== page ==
On Sunday at Needlenose, I posted the first part of a
long-procrastinatedlong-planned series on how Democrats can turn the 2006 elections from a one-time opportunity to take advantage of disastrous Republican negligence into the start of a long-term adjustment in how the American electorate views both parties — overturning the "frames" that have increasingly straitjacketed the donkey party over the past few decades.
If Democrats don’t find a way to hang together through a unifying narrative, they’re at much greater risk of having Karl Rove hang them all separately in November. And from the standpoint of rehabilitating the Democratic brand — and weaving a common line of argument than helps Democrats nationwide withstand the barrage of below-the-belt attack ads — the answer to Daou’s dilemma isn’t to pick one or three issues and drive them home, it’s to make all of them one issue, which is what a successful narrative can do.
. . . consider Peter Daou’s cri de couer over NSA spying. Let’s suppose that, rather than simply hammering on the issue independent of any others, Democrats were tying it into a larger argument — saying that it was another reckless, irresponsible example of a president with dangerously bad judgment , which needed to be remedied by electing Democrats who would bring common sense back to Washington.
If that was the case, when a couple of days after Daou’s essay, VP Big Dick Cheney accidentally shoots a hunting companion, it’s not a distraction – it’s exactly the same issue, and an event that powerfully reinforces the contrast of identities that Democrats are presenting.
My point was (and is) that Democrats don’t have to change their beliefs, or cover them up, to build a stronger brand identity — all they have to do is communicate the core values that separate them from Republicans in simpler, more consistent language.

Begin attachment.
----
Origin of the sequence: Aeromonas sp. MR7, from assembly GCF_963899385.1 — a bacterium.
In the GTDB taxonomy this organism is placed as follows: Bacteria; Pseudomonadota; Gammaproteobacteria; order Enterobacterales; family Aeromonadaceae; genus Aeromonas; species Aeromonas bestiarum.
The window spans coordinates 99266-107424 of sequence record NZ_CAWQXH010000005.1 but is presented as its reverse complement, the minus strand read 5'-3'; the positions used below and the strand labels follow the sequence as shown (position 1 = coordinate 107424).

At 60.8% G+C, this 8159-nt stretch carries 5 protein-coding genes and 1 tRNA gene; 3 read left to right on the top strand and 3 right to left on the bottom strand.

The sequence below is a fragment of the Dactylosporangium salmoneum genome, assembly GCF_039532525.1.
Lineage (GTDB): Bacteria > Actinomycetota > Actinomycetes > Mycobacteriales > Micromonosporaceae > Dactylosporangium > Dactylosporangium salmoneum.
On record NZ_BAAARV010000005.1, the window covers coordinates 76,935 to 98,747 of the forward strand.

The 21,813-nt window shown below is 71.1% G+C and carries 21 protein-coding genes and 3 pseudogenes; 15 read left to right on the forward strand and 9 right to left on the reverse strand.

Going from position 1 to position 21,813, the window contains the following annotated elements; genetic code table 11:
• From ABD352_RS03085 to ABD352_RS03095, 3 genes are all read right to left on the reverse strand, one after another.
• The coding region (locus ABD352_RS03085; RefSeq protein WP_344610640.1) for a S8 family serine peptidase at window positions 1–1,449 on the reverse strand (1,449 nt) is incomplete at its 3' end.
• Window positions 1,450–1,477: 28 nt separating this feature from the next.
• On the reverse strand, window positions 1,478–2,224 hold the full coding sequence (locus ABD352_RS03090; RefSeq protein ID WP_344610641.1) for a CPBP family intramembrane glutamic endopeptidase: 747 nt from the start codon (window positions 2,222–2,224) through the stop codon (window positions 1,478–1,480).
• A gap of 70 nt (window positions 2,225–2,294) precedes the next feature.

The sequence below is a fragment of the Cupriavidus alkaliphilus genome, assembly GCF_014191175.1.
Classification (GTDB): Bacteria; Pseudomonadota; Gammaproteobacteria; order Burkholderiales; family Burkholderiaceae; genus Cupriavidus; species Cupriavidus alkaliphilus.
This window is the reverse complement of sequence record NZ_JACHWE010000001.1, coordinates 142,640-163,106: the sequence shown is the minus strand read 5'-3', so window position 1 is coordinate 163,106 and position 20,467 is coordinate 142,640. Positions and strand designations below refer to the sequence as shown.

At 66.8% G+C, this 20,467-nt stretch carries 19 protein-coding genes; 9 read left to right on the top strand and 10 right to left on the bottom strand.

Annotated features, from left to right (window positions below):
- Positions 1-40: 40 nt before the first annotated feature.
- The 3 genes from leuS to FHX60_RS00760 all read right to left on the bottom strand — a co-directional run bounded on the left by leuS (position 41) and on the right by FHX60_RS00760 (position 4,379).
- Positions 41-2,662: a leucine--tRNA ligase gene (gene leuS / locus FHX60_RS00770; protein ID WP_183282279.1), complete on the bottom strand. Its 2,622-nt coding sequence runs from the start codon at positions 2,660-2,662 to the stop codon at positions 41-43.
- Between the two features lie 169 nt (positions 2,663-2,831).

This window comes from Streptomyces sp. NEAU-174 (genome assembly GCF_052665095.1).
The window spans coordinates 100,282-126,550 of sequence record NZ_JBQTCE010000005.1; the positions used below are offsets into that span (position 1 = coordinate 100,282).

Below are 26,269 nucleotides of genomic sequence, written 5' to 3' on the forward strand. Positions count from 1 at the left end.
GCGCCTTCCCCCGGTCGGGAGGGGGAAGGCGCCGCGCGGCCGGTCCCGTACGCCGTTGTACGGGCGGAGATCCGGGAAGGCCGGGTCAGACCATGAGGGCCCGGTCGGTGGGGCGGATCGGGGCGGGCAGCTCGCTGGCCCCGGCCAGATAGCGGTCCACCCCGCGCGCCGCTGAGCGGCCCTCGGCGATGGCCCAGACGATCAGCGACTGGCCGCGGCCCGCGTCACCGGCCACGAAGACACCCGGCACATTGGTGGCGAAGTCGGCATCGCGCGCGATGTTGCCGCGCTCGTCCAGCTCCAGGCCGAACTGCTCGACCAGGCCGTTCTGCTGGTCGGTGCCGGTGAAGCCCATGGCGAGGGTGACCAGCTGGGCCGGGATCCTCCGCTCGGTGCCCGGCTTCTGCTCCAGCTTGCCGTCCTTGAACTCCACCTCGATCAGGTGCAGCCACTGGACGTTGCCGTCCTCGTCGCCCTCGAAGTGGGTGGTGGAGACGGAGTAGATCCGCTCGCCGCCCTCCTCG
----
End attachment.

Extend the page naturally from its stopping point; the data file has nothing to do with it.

If someone is interested enough ask what our "better way" is, particularly with regard to torture and NSA spying, an added soundbite I would throw in is that the best way to defend America is to be America. The other day at Needlenose, I quoted Ron Suskind on the real front line against terrorism, which is ordinary citizens in obscure locations around the world who might get wind of a plot against the U.S. — if those random citizens react by thinking, "F—ing Americans, they deserve it" instead of "That’s terrible, I should tell the police," America is less safe. When our country is an example of freedom and tolerance across the world — the kind of nation that drew the world’s sympathy after September 11th — America is safer.
There's more, and it's all great stuff - be sure to read that Needlenose post from Sunday. This is not exactly what Swopa said, but I would really like to see Democrats focus their narrative on what an awful job Bush and the Republicans have done on national security. They have done almost nothing to improve our security, merely taken advantage of our fears to excuse tactics that are as unnecessary and counterproductive as they are illegal and evil.
Torture? Against the Geneva Conventions and Uniform Code of Military Justice.
Warrantless wiretapping? FISA allows for 72 hours to obtain a retroactive warrant, which is only an impediment to illegal wiretapping.
Gratuitous unprovoked war? Morally bankrupt, distracted from the far more relevant effort in Afghanistan (we were capture/kill bin Laden and create a model democratic state in Middle East there, remember?), terrorist recruiting/training bonanza.
I'm not sure exactly how to pull that into a coherent narrative, though. Saying that "Given a choice between pragmatism and evil, Republicans will always choose evil," or "Republicans have sold out your safety and your freedom just to make themselves look tough" is probably a bit too strong...